I saw this film (in color, NOT in black and white as it was shot) on TCM recently, hoping it’d be on par w/ All That Heaven Allows (1955), which also stars Jane Wyman and Rock Hudson. Boy, was I wrong! This is a melodramatic mess that doesn’t make sense w/ regards to characterization (esp. that of Bob Merrick), time lapses, and many of its events. The actors do what they can w/ the material, BUT you can tell that Hudson still has more to learn. He was NOT yet famous at this time; Wyman (8 yrs older than her co-star) is quite capable.
 I always thought Jane Wyman had a beautiful complexion and a lovely smile. No, she’s not the Marilyn Monroe type which would have been completely out of the context of this movie.
 The problem, I believe, is that Jane Wyman had what you rarely saw in actresses then, and never see today: grace. Not to mention dignity and intelligence. Her characters were complex, independent women…
-IMDB comments re: Jane Wyman
Helen Phillips (Wyman) becomes a widow after only a 6 months of marriage to her husband, a respected/older doctor in upstate New York. The paramedics were too late in coming to help Dr. Phillips; instead, the life of “sportsman” (playboy, I’d say)- Bob Merrick (Hudson)- was saved. The issue was that there was ONLY one “resuscitator” available in the area. This incident racks Bob w/ guilt.
Nancy Ashford (Agnes Moorehead), a nurse and friend of the Phillips’, is upset by this loss, and also worried re: the future of the hospital. Soon, Helen learns that her husband left her almost nothing to live on; he often saw patients for free and donated money for a school in Mexico. (Um OK, why keep monetary issues hidden from his wife? That’s NOT cool!)
Bob discovers that Helen (who he met earlier when he was escaping from the hospital) was the widow of the dead doctor. He had been VERY impressed by her (yeah, in just a few mins.) and badgered her to go out to dinner w/ him (though she’s a total stranger and NOT his type).
He later runs into Joyce (Barbara Rush), Dr. Phillip’s grown-up daughter, as well as some of the hospital staff who’d treated him. They look at him like he’s crazy, barging into the place and insisting on giving $25,000 to Nancy (to assuage his guilt). She refuses the money, of course, thinking him TOO rash.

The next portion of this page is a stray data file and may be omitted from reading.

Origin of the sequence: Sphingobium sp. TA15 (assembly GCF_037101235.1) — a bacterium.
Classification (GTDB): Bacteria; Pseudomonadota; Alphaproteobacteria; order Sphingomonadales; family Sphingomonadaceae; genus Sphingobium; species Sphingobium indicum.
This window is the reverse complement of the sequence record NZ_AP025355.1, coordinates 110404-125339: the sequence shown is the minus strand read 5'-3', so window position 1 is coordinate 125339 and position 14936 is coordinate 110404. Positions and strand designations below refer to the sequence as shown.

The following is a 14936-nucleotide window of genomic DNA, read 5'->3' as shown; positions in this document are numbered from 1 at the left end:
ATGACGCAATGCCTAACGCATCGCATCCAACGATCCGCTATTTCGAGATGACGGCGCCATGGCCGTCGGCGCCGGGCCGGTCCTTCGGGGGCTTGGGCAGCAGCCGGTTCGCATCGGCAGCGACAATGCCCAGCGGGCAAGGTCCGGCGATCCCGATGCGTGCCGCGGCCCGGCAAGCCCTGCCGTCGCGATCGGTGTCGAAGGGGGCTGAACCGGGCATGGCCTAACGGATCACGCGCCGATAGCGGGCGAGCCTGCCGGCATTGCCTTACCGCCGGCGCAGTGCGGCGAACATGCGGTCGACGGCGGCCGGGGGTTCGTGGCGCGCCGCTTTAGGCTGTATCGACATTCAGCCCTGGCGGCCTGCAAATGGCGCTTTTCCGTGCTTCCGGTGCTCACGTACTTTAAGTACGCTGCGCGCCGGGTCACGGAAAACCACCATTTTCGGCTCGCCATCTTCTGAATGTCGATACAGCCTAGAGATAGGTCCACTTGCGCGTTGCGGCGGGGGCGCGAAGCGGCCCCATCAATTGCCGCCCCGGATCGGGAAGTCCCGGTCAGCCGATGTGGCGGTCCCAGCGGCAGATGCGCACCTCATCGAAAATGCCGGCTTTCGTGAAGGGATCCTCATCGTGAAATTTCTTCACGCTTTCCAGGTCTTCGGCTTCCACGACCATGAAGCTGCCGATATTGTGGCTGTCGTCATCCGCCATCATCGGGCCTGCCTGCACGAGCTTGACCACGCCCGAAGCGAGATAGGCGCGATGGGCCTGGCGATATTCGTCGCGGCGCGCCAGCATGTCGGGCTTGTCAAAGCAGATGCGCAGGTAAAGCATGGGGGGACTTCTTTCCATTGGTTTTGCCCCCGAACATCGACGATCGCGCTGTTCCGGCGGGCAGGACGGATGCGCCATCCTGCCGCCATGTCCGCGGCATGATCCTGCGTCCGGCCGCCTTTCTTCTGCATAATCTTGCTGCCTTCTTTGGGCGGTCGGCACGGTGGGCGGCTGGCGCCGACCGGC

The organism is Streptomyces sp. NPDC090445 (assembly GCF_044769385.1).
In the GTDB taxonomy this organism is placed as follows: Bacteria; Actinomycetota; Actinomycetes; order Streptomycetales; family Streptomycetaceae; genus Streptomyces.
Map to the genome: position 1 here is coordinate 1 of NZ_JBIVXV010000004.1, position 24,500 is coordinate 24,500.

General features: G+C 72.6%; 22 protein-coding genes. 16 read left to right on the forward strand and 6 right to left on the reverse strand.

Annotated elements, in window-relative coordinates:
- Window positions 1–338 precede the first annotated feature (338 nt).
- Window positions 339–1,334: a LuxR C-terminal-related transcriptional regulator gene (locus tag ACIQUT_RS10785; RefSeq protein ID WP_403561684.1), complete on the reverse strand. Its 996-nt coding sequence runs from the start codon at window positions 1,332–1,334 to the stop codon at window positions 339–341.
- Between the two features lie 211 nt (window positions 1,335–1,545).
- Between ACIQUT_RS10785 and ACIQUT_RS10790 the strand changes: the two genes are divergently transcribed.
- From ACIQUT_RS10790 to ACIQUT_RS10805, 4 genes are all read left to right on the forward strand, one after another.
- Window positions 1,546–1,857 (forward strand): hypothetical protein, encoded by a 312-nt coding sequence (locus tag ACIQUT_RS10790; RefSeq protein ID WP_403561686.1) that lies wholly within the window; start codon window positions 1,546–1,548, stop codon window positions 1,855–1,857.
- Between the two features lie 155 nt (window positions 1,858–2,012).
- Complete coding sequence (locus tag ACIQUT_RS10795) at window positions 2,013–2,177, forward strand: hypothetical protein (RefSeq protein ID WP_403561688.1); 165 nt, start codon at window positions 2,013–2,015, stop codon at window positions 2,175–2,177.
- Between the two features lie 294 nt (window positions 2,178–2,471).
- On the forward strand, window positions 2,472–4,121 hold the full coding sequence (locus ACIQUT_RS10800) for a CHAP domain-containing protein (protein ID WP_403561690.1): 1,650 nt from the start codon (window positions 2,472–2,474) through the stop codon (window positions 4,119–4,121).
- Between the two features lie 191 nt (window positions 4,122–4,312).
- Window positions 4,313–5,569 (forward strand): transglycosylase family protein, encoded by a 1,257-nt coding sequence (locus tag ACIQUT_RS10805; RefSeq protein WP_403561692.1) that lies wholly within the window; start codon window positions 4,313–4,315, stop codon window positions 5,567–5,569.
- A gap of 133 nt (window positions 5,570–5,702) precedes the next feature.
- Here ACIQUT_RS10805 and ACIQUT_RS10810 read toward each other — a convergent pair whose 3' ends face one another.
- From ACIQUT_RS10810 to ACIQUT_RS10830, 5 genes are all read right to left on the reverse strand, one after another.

A lot of films of this era would place a “God” character into the narrative. Randolph serves that function. …it’s made very clear in the operating room scene. In that scene, he literally looks down on Rock from above, a serene smile on his face, and gives him the strength to continue.
-IMDB comment (re: character of Edward Randolph)
One evening, Bob gets drunk and ends up near the home of Dr. Phillips’s old friend, Edward Randolph, a painter. The older man explains the philosophy by which the doctor lived- doing good for others w/o expecting any recognition or reward in return. Bob listens intently, thinking how he’s lived his life in recent years (dropping out of med school to spend the inheritance from his dead father).
…this is the weakest of the Douglas Sirk/Ross Hunter melodramas. Maybe the wild plot has something to do with it, but I think Sirk simply lacks control over the proceedings and has yet to properly develop the style that flourishes in the following films (All That Heaven Allows, Written on the Wind, Imitation of Life, etc.)
The story goes downhill from there, as Bob continues to pursue Helen. (Does he think he’s in love? Or does his guilt contribute to his obsessive behavior?) While trying to get away from him, she rushes out of a taxi, and is hit by a passing car. She ends up blind (getting into cheesy soap opera territory)!
After a few months, we see that Helen is still quite positive-minded and getting around well, w/ help from friends and Joyce. She esp. likes going down to the local beach and chatting w/ a young girl who plays/reads there. Bob comes upon this same beach and begins a friendship w/ Helen; he calls himself by a different name, thinking that she’d NEVER care for him otherwise. (Groan, as if she doesn’t know his voice!?) There is more to the story… Well, YOU can check this film out yourself, BUT I wouldn’t recommend it.